4. How do we put these principles into practice? (Page 2)
4.3.1 Wrong place, wrong time
The relationship between the position of the information user in the organisational
hierarchy, and the speed at which they are provided with information, often results
in information being made available in totally the wrong places at the wrong time.
For example: who needs to know when the next delivery of toys is due? The shop assistant,
faced with a customer who has just travelled miles only to find they are out of stock,
or the merchandise director? If the shop assistant works for a forward thinking
retailer, this information might be on their till screen, otherwise it’s a ‘Sorry,
don’t know’ answer to a dissatisfied customer. The Merchandise Director, however,
probably has the information at her fingertips but doesn’t need it to make an immediate
decision (or any decision).
4.3.2 Information when and where it is needed
So we should request information with an urgency related to the urgency of the decision,
allowing for the need to understand the information before making the decision, and
not ‘As soon as possible’.
This will almost certainly result in providing information for people at the “sharp”
end of the organisation (i.e. the people dealing with customers or clients) before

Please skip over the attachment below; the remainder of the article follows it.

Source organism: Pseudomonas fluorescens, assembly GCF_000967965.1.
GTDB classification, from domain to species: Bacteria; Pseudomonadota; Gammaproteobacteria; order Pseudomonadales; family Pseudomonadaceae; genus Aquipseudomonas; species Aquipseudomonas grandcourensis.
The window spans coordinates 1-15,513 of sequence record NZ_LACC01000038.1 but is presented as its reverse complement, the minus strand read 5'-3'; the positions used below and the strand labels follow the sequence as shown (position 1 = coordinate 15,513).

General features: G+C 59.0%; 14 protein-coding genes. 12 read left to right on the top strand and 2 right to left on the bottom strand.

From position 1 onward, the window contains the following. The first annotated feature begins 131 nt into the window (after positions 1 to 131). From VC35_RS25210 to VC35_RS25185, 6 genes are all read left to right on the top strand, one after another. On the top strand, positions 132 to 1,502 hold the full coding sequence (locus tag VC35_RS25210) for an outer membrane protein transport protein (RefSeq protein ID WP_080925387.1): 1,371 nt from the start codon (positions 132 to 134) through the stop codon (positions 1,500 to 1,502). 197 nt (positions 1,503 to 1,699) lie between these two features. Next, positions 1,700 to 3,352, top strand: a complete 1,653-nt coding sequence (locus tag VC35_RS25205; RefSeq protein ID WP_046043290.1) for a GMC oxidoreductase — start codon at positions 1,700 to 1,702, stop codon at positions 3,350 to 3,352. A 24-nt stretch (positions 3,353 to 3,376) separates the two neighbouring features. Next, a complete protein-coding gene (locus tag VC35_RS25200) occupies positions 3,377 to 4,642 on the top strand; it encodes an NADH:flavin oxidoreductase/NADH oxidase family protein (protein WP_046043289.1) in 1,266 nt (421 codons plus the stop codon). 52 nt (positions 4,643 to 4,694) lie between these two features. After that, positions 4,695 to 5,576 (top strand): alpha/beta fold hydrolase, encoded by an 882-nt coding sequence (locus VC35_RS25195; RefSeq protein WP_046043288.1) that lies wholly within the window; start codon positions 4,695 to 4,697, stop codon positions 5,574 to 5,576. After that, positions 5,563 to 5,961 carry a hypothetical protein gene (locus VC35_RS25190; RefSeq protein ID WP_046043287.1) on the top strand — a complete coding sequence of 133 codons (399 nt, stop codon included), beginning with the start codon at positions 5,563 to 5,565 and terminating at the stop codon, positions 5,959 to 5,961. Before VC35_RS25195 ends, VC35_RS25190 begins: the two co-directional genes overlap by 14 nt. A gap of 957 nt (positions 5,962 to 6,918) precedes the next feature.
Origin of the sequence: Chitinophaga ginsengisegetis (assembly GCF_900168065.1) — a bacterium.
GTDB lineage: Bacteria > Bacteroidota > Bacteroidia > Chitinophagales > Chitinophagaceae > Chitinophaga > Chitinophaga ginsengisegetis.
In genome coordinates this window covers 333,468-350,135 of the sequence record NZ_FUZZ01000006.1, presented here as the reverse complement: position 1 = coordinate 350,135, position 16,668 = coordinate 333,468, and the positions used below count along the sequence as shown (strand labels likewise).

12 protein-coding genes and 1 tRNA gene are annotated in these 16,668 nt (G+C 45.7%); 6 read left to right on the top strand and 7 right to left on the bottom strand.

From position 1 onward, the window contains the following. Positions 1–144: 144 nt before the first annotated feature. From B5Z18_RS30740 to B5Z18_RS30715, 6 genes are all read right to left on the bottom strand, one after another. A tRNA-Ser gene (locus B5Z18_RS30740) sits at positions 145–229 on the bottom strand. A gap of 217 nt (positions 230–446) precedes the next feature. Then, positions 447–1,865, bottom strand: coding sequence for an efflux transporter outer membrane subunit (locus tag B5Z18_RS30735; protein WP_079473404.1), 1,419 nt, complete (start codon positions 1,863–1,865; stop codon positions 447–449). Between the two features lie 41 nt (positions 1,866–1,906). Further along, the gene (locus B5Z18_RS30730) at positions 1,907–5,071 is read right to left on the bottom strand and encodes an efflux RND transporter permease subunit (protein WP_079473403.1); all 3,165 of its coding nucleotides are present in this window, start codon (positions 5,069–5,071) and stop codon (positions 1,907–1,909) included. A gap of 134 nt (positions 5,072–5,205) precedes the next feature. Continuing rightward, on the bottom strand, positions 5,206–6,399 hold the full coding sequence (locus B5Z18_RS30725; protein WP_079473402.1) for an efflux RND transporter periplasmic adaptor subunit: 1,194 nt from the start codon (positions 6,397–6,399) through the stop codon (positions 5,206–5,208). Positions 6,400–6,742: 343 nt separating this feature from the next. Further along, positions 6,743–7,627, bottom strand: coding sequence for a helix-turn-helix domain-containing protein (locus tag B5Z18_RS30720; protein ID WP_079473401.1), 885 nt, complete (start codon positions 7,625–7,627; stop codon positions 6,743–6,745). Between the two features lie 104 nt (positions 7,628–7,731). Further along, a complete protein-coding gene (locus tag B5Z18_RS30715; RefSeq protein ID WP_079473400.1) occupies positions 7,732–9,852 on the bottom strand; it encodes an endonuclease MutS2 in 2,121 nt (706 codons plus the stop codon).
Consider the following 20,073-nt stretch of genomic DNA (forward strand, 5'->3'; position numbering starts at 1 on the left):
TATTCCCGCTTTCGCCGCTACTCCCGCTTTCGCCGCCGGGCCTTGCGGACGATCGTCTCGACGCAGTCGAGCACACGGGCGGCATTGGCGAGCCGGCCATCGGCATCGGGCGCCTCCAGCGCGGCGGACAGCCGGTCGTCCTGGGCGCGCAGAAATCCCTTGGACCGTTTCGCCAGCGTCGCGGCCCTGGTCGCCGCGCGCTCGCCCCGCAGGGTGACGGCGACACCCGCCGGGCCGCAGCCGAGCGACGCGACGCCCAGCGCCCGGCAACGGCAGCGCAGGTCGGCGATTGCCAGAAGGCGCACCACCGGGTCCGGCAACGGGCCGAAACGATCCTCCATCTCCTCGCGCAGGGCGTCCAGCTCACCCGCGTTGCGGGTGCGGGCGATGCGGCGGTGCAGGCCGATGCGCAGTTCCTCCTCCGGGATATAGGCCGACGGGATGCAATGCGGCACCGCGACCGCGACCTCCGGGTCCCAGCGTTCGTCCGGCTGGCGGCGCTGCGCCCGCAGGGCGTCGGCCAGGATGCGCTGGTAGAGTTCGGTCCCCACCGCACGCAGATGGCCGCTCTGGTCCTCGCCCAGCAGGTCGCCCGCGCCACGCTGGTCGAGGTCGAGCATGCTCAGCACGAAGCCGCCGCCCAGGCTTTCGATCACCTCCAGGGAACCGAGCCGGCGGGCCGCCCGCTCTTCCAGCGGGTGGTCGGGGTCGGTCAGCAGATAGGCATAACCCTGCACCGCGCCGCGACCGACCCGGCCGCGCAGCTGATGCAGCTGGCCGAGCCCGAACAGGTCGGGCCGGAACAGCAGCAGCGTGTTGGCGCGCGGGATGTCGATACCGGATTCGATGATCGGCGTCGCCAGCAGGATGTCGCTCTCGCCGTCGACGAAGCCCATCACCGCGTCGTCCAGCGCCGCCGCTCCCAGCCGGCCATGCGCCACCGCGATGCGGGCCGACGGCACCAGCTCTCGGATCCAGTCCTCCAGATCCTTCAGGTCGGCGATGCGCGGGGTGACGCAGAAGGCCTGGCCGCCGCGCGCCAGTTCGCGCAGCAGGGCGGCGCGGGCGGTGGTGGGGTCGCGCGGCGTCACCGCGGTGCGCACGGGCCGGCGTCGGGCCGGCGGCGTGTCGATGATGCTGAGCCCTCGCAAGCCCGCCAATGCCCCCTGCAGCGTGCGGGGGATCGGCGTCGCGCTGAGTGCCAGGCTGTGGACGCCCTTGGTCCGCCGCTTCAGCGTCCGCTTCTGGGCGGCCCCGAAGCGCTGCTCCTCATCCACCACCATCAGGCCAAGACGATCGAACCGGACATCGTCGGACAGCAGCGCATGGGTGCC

providing it for the strategists (senior managers and directors).
4.3.3 Monitoring information
The risk of stock shortages is an example of a continuing risk, unlike the risks
associated with our trip to Amsterdam which were ‘one-offs’.
Where there are continuous risks, such as stock shortages, electricity overloads
and bad debts, we need continuous information, such as automatic ordering, circuit
breakers and credit checks.
In these instances the decision making has been automatically tied to the information.
If stock falls below 2 weeks supply then order 400 items, if current exceeds 30 amps
then operate a trip switch, if the last invoice was not paid then reject the order.
In all these cases the decision has had to be programmed into the appropriate system
and the timing of the decision is included in that programming. For example orders
for replacement stock need to be generated in time for replacement stock to arrive
before the shelves are empty. We don’t, however, want a circuit breaker to take several
weeks before operating!
Information which constantly monitors risks, its timing and use, are very important
in controlling those risks which continually threaten the achievement of our objectives.